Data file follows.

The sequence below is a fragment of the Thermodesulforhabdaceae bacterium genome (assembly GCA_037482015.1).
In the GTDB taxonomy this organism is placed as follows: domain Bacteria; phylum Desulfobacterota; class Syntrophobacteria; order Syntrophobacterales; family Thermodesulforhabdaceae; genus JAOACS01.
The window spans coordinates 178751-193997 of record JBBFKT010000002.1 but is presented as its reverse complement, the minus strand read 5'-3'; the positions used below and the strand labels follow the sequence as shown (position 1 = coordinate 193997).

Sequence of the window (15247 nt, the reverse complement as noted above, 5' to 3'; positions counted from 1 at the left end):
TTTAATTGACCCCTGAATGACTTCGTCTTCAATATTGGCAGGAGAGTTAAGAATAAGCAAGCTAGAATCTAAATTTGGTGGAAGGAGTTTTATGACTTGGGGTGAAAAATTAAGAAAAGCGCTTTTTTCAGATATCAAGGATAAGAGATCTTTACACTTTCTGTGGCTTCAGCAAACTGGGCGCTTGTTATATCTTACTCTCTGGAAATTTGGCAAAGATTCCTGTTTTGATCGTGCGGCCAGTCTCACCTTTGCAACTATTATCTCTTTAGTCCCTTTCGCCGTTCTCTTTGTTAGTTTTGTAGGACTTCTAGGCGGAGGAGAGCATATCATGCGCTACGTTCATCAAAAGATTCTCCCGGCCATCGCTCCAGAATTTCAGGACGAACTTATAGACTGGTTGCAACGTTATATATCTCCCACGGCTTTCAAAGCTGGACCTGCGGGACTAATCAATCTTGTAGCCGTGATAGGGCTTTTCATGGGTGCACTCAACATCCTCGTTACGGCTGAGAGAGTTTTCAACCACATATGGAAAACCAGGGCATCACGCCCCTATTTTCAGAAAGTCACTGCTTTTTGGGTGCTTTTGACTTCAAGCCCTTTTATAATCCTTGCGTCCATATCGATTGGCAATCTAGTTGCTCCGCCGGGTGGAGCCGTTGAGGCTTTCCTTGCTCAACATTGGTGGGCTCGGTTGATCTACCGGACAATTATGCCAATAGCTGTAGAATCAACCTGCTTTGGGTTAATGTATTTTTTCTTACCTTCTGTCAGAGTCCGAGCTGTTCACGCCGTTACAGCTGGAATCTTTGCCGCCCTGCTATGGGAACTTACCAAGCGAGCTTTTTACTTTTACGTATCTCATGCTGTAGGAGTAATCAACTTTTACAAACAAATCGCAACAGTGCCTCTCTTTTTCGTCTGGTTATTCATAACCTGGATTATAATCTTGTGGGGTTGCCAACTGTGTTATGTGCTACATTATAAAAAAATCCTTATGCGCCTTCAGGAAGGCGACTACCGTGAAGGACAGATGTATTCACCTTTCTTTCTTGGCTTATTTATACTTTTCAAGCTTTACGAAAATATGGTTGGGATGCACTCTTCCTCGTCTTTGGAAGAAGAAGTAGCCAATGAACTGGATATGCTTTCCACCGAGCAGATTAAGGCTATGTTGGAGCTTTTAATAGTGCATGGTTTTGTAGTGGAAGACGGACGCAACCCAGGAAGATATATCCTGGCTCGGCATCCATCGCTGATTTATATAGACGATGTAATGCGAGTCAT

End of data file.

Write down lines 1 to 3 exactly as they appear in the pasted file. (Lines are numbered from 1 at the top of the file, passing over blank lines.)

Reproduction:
The sequence below is a fragment of the Thermodesulforhabdaceae bacterium genome (assembly GCA_037482015.1).
In the GTDB taxonomy this organism is placed as follows: domain Bacteria; phylum Desulfobacterota; class Syntrophobacteria; order Syntrophobacterales; family Thermodesulforhabdaceae; genus JAOACS01.
The window spans coordinates 178751-193997 of record JBBFKT010000002.1 but is presented as its reverse complement, the minus strand read 5'-3'; the positions used below and the strand labels follow the sequence as shown (position 1 = coordinate 193997).